Johnson, N., M. Fidel, F. Danielsen, L. Iversen, M. K. Poulsen, D. Hauser, and P. Pulsifer. 2018. INTAROS Community-based Monitoring Experience Exchange Workshop Report: Canada. Workshop organized as a contribution to INTAROS, December 11-12, 2017. Exchange for Local Observations and Knowledge of the Arctic (ELOKA), Nordic Foundation for Development and Ecology (NORDECO), Yukon River Inter-Tribal Watershed Council (YRITWC), International Arctic Research Center (IARC) at University of Alaska Fairbanks (UAF), and Integrated Arctic Observation System (INTAROS). Québec City, Québec. (27 pg.)
Fidel, M., N. Johnson, F. Danielsen, H. Eicken, L. Iversen, O. Lee, and C. Strawhacker. 2017. INTAROS Community-based Monitoring Experience Exchange Workshop Report. Yukon River Inter-Tribal Watershed Council (YRITWC), University of Alaska Fairbanks, ELOKA, and INTAROS: Fairbanks.
Johnson, N., C. Behe, F. Danielsen, E.-M. Krümmel, S. Nickels, and P. Pulsifer. 2016. Community-based Monitoring and Indigenous Knowledge in a Changing Arctic: A Review of the Sustaining Arctic Observing Networks. Inuit Circumpolar Council (ICC), Brown University, the Exchange for Local Knowledge and Observations of the Arctic (ELOKA), and Inuit Qaujisarvingat: Inuit Knowledge Centre of Inuit Tapiriit Kanatami (ITK). Ottawa, Ontario. (62 pg.)
The Greenlandic Perspectives on Climate Change Survey report provides the first national estimates of residents’ climate change beliefs, experiences, risk-opportunity perceptions and emotional responses, as well as views on recent sea ice changes, glacial changes, climate change impacts, societal adaptation, and climate and environment policy preferences.
From July 2018 to January 2019, an international team of Greenlandic, American, Swedish and Danish researchers from the University of Greenland, University of Copenhagen, Greenland Perspective and Kraks Fond Institute for Urban Research conducted the first Greenlandic Perspectives Survey (GPS), a nationally representative survey of Greenlandic residents’ views about environmental changes and Greenland’s future. In partnership with Statistics Greenland, surveys were randomly allocated to residents living in randomly selected towns and settlements across Greenland’s municipalities and geographic regions, as well as the self-representing locations of Nuuk and Upernavik. 646 residents in Greenland (~1.5 percent of the adult population) took the survey from July 2018 to January 2019. The margin of error is +/- 3 percent at the 95 percent confidence level. Additionally, filmed interviews were conducted in each location.
Greenlandic Perspectives on Climate Change: Two Short Films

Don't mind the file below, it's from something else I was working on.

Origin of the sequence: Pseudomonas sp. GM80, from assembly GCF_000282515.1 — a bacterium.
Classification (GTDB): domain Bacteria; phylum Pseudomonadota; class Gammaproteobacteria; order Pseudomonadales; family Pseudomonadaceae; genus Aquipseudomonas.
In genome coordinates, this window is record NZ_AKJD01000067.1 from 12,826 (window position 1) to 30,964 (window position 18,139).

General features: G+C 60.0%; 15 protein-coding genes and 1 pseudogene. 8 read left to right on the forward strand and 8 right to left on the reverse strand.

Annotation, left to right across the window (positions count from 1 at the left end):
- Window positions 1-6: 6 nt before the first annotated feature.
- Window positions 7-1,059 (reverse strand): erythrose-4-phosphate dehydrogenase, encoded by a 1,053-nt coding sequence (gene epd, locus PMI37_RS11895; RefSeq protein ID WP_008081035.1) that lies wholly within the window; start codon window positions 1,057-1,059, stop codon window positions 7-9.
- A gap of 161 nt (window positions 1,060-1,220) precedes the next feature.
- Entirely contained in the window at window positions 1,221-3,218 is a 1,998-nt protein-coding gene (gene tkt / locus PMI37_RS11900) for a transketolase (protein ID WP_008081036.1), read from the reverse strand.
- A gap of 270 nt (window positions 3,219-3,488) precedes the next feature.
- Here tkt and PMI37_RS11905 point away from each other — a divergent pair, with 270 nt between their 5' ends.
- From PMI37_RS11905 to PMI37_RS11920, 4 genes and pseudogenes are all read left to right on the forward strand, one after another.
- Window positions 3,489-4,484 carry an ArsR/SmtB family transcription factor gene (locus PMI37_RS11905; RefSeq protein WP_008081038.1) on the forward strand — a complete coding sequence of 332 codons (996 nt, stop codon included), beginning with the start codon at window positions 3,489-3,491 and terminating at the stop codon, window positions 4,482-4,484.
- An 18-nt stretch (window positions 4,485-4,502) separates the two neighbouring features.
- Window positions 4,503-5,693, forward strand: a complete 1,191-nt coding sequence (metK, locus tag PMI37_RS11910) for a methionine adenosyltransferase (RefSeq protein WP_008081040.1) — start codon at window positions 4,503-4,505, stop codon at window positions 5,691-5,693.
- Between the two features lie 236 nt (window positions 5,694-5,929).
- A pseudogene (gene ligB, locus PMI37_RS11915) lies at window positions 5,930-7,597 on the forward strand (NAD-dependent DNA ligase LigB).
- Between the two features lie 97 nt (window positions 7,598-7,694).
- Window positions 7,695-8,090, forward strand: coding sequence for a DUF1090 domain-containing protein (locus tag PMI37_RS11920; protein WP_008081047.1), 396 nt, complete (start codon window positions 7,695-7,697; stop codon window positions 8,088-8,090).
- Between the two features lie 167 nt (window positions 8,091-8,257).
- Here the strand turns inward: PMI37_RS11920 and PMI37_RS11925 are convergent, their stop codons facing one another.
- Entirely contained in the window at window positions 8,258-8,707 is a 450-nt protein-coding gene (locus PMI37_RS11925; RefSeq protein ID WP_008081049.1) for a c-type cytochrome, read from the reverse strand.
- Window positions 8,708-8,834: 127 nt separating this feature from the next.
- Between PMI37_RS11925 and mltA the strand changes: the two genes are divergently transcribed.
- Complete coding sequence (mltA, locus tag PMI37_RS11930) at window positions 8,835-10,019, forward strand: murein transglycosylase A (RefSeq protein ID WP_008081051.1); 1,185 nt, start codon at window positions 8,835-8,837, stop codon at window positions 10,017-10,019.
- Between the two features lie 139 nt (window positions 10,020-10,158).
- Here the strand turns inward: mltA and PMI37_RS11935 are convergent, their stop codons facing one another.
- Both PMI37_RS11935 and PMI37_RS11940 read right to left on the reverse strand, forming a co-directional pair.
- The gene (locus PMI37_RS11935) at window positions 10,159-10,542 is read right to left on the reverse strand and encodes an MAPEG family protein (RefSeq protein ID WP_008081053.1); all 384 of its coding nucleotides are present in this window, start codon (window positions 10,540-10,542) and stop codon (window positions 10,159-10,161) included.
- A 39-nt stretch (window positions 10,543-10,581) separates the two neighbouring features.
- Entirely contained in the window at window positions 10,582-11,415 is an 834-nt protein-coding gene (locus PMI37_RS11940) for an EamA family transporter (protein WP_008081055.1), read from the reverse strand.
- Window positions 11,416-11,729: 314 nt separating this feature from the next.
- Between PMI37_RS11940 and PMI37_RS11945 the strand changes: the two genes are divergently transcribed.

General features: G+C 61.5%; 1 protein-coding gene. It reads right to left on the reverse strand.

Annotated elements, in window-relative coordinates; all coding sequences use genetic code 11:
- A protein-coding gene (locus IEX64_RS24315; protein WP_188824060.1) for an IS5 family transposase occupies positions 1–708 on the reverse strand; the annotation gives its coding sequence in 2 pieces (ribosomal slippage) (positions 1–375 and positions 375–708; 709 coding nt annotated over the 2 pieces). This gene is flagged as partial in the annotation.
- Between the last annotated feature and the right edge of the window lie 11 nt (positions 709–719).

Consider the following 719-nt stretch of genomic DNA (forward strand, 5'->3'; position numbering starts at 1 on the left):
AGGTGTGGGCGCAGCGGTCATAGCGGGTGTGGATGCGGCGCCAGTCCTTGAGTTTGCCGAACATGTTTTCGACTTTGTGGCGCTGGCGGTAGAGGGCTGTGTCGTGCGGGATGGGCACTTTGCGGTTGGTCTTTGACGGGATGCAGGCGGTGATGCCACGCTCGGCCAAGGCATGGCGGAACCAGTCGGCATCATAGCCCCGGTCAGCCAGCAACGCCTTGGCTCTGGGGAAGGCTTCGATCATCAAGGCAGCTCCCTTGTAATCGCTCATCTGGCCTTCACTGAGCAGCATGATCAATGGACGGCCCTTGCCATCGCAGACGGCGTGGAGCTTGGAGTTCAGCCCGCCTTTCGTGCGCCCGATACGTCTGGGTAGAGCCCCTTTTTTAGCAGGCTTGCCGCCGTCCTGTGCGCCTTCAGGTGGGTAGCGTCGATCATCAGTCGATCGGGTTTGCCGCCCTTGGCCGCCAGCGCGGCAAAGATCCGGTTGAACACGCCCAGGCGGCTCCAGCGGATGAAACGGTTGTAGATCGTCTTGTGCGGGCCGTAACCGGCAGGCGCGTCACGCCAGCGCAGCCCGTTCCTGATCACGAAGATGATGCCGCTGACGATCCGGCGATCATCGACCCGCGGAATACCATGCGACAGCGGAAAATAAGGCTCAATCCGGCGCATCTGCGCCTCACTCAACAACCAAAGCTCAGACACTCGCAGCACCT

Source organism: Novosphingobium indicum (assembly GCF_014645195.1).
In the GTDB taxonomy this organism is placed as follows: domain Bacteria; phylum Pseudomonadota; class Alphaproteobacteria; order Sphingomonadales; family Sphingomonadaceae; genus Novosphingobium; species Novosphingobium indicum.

Language: Greenlandic (and a little Danish)
Subtitle Options: Danish OR English
Film 1: (6:14)
Film 2: (5:24)
For more information, please contact:
These reports, compiled from a series of related projects, are based on interviews held between 2007 and 2017 with Alaska Native hunters in coastal communities. The reports focus on marine mammals, with emphasis on changes in particular species during the decade of the conducted interviews. This collection is unusual in that it spans both a decade and a large geographic range of communities. The reports, as well as the results of the projects, were also presented in two peer-reviewed papers in scientific journals:
Huntington, H.P., L.T. Quakenbush, and M. Nelson. 2017. Evaluating the effects of climate change on Indigenous marine mammal hunting in northern and western Alaska using traditional knowledge. Frontiers in Marine Science 4:319. doi:10.3389/fmars.2017.00319.
Huntington, H.P., L.T. Quakenbush, and M. Nelson. 2016. Effects of changing sea ice on marine mammals and subsistence hunters in northern Alaska from traditional knowledge interviews. Biology Letters 12: 20160198. doi:10.1098/rsbl.2016.0198.
The Bering Sea Sub-Network (BSSN) is comprised of a set of coastal communities representing six indigenous cultures: three in the Russian Federation and three in the United States. The objective of BSSN is to develop a framework that will enable residents in remote Arctic communities to systematically document physical and social changes occurring in their region. In 2008 and 2009, approximately 300 hunters and fishermen participated a pilot project of harvest surveys covering species caught, species health, and intended use; changing climate and environmental conditions; location and travel information; and a review of harvest conditions.
For more information and to download the summary report, see the NSIDC page for Summary Report of Community-Based Environmental and Species Observations from the Bering Sea Sub-Network, 2008-2009. To submit a request for access to the restricted survey data, see the NSIDC page for Survey Data of Community-Based Environmental and Species Observations from the Bering Sea Sub-Network, 2008-2009.